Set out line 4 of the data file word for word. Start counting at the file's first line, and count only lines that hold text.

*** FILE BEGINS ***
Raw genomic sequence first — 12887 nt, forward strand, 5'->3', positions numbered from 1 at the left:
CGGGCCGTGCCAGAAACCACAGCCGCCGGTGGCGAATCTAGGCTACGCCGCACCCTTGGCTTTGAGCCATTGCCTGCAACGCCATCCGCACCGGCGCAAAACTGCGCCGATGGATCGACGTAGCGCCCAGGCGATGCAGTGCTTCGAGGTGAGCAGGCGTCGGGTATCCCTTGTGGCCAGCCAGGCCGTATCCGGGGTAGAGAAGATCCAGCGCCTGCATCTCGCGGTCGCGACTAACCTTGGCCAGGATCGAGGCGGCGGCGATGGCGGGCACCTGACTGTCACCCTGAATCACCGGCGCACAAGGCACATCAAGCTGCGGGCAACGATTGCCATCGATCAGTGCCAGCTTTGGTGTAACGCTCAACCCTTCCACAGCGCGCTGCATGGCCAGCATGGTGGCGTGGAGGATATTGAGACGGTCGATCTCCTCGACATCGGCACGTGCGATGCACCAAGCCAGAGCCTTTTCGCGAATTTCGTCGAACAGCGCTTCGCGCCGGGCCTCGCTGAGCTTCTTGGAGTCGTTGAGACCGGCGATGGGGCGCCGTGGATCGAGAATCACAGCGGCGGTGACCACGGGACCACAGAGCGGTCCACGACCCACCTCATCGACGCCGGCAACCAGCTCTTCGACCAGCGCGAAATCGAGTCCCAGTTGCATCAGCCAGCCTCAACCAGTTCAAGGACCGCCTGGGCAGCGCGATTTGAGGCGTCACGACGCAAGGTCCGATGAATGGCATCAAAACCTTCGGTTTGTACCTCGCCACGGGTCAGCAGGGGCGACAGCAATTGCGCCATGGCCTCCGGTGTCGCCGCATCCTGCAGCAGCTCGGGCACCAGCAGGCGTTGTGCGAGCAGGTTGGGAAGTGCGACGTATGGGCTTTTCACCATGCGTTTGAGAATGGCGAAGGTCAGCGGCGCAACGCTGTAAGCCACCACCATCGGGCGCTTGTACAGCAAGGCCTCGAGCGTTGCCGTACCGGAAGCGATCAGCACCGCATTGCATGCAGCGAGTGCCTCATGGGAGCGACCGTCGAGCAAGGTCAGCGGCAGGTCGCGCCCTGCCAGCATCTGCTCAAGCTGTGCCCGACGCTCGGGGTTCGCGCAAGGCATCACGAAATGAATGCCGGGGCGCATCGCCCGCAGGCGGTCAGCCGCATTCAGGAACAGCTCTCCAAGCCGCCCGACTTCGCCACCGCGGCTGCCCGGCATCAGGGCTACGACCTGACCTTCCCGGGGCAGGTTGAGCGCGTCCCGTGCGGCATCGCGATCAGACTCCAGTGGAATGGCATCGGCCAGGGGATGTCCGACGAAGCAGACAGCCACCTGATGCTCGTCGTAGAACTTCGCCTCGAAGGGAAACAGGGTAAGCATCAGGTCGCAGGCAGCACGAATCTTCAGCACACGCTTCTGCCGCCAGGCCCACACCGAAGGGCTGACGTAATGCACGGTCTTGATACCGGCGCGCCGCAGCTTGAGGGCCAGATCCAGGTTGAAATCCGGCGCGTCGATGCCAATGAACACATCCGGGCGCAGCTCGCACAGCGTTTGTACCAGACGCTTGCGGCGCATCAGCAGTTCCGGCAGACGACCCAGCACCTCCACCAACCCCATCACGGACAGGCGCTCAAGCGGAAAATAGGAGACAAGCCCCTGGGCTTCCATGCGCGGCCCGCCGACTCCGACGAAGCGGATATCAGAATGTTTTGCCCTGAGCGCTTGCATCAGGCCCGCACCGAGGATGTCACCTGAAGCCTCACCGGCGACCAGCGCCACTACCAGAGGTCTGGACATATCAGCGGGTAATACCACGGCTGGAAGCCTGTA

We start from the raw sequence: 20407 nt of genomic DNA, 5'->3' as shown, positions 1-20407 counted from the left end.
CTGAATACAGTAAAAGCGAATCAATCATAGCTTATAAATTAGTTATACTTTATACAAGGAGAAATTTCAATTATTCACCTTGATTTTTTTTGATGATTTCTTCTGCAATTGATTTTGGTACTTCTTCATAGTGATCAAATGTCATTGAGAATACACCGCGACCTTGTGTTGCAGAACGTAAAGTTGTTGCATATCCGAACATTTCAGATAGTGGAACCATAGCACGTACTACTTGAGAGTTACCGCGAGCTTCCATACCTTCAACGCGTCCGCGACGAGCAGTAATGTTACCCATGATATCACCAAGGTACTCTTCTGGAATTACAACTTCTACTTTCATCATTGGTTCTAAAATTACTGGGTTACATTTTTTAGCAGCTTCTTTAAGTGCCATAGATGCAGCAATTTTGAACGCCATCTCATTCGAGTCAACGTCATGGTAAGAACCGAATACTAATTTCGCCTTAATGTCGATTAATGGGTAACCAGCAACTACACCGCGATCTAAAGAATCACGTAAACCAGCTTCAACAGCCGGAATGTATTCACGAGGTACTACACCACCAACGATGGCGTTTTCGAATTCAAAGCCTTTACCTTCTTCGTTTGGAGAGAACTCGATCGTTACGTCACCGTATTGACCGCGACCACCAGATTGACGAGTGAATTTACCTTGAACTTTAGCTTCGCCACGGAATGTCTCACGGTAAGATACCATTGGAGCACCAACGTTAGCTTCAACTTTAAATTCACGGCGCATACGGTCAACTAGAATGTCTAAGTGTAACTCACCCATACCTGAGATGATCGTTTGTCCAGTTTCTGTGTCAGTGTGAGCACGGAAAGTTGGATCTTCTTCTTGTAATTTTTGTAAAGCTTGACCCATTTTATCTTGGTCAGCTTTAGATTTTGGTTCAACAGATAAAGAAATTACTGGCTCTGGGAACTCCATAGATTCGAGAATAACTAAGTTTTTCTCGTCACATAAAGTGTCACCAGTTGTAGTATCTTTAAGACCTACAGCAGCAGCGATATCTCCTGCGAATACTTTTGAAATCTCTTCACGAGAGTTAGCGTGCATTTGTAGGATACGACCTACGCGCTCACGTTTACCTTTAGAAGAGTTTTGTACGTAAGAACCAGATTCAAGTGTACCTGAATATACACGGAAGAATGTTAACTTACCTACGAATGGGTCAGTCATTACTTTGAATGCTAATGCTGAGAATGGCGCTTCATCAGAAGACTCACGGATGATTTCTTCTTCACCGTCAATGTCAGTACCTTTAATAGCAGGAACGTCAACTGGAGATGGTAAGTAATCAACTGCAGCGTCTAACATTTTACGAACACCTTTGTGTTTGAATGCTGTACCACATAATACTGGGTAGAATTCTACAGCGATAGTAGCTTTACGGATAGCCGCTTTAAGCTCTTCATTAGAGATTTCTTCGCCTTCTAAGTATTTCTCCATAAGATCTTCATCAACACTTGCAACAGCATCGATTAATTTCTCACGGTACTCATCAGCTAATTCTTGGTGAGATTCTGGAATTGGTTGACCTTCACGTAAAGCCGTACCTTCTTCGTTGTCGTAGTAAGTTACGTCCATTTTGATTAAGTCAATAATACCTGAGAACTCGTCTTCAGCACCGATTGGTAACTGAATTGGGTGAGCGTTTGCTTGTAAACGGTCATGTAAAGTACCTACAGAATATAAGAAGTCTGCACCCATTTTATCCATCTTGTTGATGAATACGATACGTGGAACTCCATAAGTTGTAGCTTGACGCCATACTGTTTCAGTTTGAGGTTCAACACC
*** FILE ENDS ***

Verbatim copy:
CTGAATACAGTAAAAGCGAATCAATCATAGCTTATAAATTAGTTATACTTTATACAAGGAGAAATTTCAATTATTCACCTTGATTTTTTTTGATGATTTCTTCTGCAATTGATTTTGGTACTTCTTCATAGTGATCAAATGTCATTGAGAATACACCGCGACCTTGTGTTGCAGAACGTAAAGTTGTTGCATATCCGAACATTTCAGATAGTGGAACCATAGCACGTACTACTTGAGAGTTACCGCGAGCTTCCATACCTTCAACGCGTCCGCGACGAGCAGTAATGTTACCCATGATATCACCAAGGTACTCTTCTGGAATTACAACTTCTACTTTCATCATTGGTTCTAAAATTACTGGGTTACATTTTTTAGCAGCTTCTTTAAGTGCCATAGATGCAGCAATTTTGAACGCCATCTCATTCGAGTCAACGTCATGGTAAGAACCGAATACTAATTTCGCCTTAATGTCGATTAATGGGTAACCAGCAACTACACCGCGATCTAAAGAATCACGTAAACCAGCTTCAACAGCCGGAATGTATTCACGAGGTACTACACCACCAACGATGGCGTTTTCGAATTCAAAGCCTTTACCTTCTTCGTTTGGAGAGAACTCGATCGTTACGTCACCGTATTGACCGCGACCACCAGATTGACGAGTGAATTTACCTTGAACTTTAGCTTCGCCACGGAATGTCTCACGGTAAGATACCATTGGAGCACCAACGTTAGCTTCAACTTTAAATTCACGGCGCATACGGTCAACTAGAATGTCTAAGTGTAACTCACCCATACCTGAGATGATCGTTTGTCCAGTTTCTGTGTCAGTGTGAGCACGGAAAGTTGGATCTTCTTCTTGTAATTTTTGTAAAGCTTGACCCATTTTATCTTGGTCAGCTTTAGATTTTGGTTCAACAGATAAAGAAATTACTGGCTCTGGGAACTCCATAGATTCGAGAATAACTAAGTTTTTCTCGTCACATAAAGTGTCACCAGTTGTAGTATCTTTAAGACCTACAGCAGCAGCGATATCTCCTGCGAATACTTTTGAAATCTCTTCACGAGAGTTAGCGTGCATTTGTAGGATACGACCTACGCGCTCACGTTTACCTTTAGAAGAGTTTTGTACGTAAGAACCAGATTCAAGTGTACCTGAATATACACGGAAGAATGTTAACTTACCTACGAATGGGTCAGTCATTACTTTGAATGCTAATGCTGAGAATGGCGCTTCATCAGAAGACTCACGGATGATTTCTTCTTCACCGTCAATGTCAGTACCTTTAATAGCAGGAACGTCAACTGGAGATGGTAAGTAATCAACTGCAGCGTCTAACATTTTACGAACACCTTTGTGTTTGAATGCTGTACCACATAATACTGGGTAGAATTCTACAGCGATAGTAGCTTTACGGATAGCCGCTTTAAGCTCTTCATTAGAGATTTCTTCGCCTTCTAAGTATTTCTCCATAAGATCTTCATCAACACTTGCAACAGCATCGATTAATTTCTCACGGTACTCATCAGCTAATTCTTGGTGAGATTCTGGAATTGGTTGACCTTCACGTAAAGCCGTACCTTCTTCGTTGTCGTAGTAAGTTACGTCCATTTTGATTAAGTCAATAATACCTGAGAACTCGTCTTCAGCACCGATTGGTAACTGAATTGGGTGAGCGTTTGCTTGTAAACGGTCATGTAAAGTACCTACAGAATATAAGAAGTCTGCACCCATTTTATCCATCTTGTTGATGAATACGATACGTGGAACTCCATAAGTTGTAGCTTGACGCCATACTGTTTCAGTTTGAGGTTCAACACC